it's not a job offer, but try working your people skills ( i'm not saying they're bad). Most of the times, it's all about the words that come out of your mouth, instead of what you're capable of doing on paper. Choose the words carefully, practice with someone more experienced, and try not to say things like "i don't have that much experience BUT..." -> that's just bad. It seems like you're apologizing. Again, talk about what you're good at, and don't add any bad things :) Just seem confident, with a straight face, not looking down, or shaking, or tapping your foot.

pmasiar
February 1st, 2007, 04:49 AM
You may want to study and learn how to get a job - it is easier that learn programming, and there are *many* *good* books about it. You can start in your closest public library. Pick the book "what color is your parachute" for start, and of course the "for Dummies" book. Library also has "job search" corner where all books (and video) are about how to get a job. They have books about writing resume, customizing cover letter (and yes cover letter needs be customized for every position you apply!), what to expect on interview (including tricky questions you may get). Plan to try your pitch couple times on "training companies" just to get better at making good impression in interview, before going to real company where you want to work. Plan to screw couple interview, you will anyway, so screw the less important ones.

Getting job requires dedication, but you can learn big part of it, so you will feel much more confident diving in.

And another tip: you may want to work for a IT recruiting company for couple of months. Tell them you will work 1-2 months for free, and then they can hire you if they want. You will learn what works and what not, get your people skills, and insiders view to industry. And they might be interested in someone with IT background, sometimes it is hard for them (liberal majors) to decide what these IT skills are all about. I know it firsthand - I worked for a recruiter myself... :-)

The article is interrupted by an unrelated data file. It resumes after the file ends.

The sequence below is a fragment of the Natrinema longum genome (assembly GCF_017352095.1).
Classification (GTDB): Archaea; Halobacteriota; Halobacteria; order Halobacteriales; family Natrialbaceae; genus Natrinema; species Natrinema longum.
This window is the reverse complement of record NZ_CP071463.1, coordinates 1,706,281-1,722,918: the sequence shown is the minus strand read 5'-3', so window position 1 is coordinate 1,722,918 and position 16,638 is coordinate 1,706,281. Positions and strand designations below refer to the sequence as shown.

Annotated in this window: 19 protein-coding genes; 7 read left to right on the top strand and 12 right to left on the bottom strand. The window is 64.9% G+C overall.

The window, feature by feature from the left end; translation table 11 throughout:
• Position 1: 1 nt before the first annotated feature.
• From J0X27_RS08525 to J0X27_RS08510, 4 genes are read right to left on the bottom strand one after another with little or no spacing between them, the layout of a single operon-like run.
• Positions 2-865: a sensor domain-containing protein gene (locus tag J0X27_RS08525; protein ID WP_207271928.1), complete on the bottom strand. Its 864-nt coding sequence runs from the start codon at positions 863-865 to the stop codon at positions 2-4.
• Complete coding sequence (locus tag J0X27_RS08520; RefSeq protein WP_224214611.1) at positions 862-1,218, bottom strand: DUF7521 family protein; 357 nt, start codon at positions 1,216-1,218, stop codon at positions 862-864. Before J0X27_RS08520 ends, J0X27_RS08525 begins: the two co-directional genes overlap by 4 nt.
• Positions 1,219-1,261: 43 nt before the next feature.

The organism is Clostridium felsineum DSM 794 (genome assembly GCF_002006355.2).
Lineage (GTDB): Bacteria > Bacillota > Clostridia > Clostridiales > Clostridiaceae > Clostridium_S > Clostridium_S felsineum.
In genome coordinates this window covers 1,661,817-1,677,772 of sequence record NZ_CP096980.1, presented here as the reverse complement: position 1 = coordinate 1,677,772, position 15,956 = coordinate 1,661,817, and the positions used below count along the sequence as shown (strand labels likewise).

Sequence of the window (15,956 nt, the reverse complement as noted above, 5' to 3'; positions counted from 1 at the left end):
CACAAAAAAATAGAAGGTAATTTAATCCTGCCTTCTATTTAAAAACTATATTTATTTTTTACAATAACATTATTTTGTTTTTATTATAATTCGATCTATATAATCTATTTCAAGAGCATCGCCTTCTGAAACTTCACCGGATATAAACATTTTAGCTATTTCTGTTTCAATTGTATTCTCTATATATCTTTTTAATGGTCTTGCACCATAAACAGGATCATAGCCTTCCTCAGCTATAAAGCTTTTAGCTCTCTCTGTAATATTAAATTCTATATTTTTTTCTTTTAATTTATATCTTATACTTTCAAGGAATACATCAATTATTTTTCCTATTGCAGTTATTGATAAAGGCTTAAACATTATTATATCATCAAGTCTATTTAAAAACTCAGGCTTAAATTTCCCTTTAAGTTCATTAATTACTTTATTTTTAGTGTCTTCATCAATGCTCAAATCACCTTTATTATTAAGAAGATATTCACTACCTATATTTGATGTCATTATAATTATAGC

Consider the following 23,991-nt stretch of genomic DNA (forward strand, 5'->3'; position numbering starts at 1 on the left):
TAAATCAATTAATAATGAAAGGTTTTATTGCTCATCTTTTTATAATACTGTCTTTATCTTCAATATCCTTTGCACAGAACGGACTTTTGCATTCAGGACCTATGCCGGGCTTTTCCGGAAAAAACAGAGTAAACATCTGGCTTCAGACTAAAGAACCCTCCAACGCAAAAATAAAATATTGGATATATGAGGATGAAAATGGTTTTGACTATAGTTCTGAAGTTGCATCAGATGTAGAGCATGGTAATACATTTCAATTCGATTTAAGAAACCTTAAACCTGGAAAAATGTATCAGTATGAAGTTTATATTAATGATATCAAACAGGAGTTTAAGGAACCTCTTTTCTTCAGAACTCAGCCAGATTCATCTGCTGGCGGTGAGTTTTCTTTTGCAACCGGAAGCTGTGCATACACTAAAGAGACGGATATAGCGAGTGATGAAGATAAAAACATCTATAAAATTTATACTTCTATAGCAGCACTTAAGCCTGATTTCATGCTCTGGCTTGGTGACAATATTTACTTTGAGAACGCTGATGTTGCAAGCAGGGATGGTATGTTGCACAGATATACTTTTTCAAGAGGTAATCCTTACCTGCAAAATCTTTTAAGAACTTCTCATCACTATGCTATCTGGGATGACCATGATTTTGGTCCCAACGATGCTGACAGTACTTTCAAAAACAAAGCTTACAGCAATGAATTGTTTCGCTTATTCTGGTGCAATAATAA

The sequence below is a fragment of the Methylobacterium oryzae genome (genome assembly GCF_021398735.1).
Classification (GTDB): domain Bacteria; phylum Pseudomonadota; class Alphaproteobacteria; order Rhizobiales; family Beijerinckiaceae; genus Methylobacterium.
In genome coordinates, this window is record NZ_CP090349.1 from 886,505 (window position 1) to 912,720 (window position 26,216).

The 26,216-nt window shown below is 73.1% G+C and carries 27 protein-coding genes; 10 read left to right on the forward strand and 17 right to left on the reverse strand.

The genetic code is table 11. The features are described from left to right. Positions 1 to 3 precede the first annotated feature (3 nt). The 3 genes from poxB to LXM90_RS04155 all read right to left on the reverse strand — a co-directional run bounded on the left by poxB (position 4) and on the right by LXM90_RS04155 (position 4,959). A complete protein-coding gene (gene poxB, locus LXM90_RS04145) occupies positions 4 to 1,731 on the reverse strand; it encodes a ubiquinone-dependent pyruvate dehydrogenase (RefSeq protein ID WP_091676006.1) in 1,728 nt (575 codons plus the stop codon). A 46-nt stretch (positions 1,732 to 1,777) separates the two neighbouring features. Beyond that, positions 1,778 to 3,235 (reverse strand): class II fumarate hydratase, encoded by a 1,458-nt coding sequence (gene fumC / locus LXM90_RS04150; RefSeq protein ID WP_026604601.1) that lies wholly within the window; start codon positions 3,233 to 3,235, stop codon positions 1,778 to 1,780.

hod139
February 1st, 2007, 05:43 AM
I forgot to mention the most important part. Unlike your programming buddies who enjoy discussing the intricacies of C-syntax languages, memory management, algorithms, neural networks, and probability, most people who run businesses couldn't care less about such topics. In fact, I find they're quite turned off by them. Most people have better things to do.

Was that probability for me?? Even so, I agree with phossal's stance. I've been living the academia lifestyle for my entire life where writing papers and improving the schools ranking are the main motivators, not money. The "real world" is less interested in talk and more interested in results and money.



The average guy is in business to make money, and if you and your abilities don't do something practical, like solve a problem, provide better business information, increase productivity, or provide a point of purchase, you're not going to impress them. Calculators do math.
But who makes the calculators!! Seriously though, I imagine (can't speak from experience) that most of the math found in industry can be done by calculators. The math that I find interesting can't be done on a calculator, but how many companies use this math? I imagine not too many.



You're better off trying to draw attention to how you will be able to improve the business you're applying to, rather than how you learn fast. Everyone says they learn fast. Not everyone says, "I can do A. B. and C. for you!"Well said. Phossal's advice has been very good. You need to sell yourself to the company, not sell yourself short. Know your skill set, research the company you are applying to, and explain what you can do for the company with your skills.